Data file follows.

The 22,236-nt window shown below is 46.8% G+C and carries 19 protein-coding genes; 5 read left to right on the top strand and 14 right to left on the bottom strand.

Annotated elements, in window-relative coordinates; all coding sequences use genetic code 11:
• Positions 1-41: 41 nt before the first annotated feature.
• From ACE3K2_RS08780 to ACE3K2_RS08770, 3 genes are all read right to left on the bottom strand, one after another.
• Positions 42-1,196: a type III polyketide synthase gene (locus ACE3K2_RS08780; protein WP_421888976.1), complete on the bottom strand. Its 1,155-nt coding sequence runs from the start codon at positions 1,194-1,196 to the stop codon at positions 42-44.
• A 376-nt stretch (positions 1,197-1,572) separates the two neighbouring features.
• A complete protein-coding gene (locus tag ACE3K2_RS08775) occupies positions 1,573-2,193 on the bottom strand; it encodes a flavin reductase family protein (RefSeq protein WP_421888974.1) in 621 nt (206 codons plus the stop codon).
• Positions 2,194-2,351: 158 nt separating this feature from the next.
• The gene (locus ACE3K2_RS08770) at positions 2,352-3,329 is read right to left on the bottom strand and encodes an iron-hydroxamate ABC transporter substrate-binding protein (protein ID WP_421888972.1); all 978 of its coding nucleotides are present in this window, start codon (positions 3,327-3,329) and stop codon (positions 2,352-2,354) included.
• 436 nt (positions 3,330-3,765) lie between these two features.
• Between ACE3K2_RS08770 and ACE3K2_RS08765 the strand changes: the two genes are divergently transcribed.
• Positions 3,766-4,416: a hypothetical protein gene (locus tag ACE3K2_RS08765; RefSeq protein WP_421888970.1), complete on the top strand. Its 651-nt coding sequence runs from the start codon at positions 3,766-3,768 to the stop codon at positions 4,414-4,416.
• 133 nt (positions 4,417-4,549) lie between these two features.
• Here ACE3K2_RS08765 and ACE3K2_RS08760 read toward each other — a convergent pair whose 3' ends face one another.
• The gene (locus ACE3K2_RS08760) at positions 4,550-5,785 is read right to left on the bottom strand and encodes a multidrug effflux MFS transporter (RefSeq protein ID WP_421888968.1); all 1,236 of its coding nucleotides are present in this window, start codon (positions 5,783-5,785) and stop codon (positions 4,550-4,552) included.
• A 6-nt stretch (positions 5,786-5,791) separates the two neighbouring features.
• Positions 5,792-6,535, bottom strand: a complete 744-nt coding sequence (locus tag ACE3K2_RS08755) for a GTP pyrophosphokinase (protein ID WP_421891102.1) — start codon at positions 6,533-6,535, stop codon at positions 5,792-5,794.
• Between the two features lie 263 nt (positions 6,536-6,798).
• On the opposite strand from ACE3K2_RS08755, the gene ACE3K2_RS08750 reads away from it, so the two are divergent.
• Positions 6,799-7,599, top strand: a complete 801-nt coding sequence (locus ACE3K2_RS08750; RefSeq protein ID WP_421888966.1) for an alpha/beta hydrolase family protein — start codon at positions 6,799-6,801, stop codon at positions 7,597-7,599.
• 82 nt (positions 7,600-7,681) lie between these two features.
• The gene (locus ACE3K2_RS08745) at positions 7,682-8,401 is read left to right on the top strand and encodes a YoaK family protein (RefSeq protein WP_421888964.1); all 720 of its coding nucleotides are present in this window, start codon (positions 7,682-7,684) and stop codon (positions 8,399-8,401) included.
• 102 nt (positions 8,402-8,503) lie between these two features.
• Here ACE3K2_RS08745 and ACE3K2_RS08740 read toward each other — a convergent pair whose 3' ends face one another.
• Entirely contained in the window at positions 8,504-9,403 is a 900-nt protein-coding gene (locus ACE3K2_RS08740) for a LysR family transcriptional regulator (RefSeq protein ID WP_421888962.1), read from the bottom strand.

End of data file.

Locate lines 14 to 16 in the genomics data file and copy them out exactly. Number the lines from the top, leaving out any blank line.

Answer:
• Here ACE3K2_RS08765 and ACE3K2_RS08760 read toward each other — a convergent pair whose 3' ends face one another.
• The gene (locus ACE3K2_RS08760) at positions 4,550-5,785 is read right to left on the bottom strand and encodes a multidrug effflux MFS transporter (RefSeq protein ID WP_421888968.1); all 1,236 of its coding nucleotides are present in this window, start codon (positions 5,783-5,785) and stop codon (positions 4,550-4,552) included.
• A 6-nt stretch (positions 5,786-5,791) separates the two neighbouring features.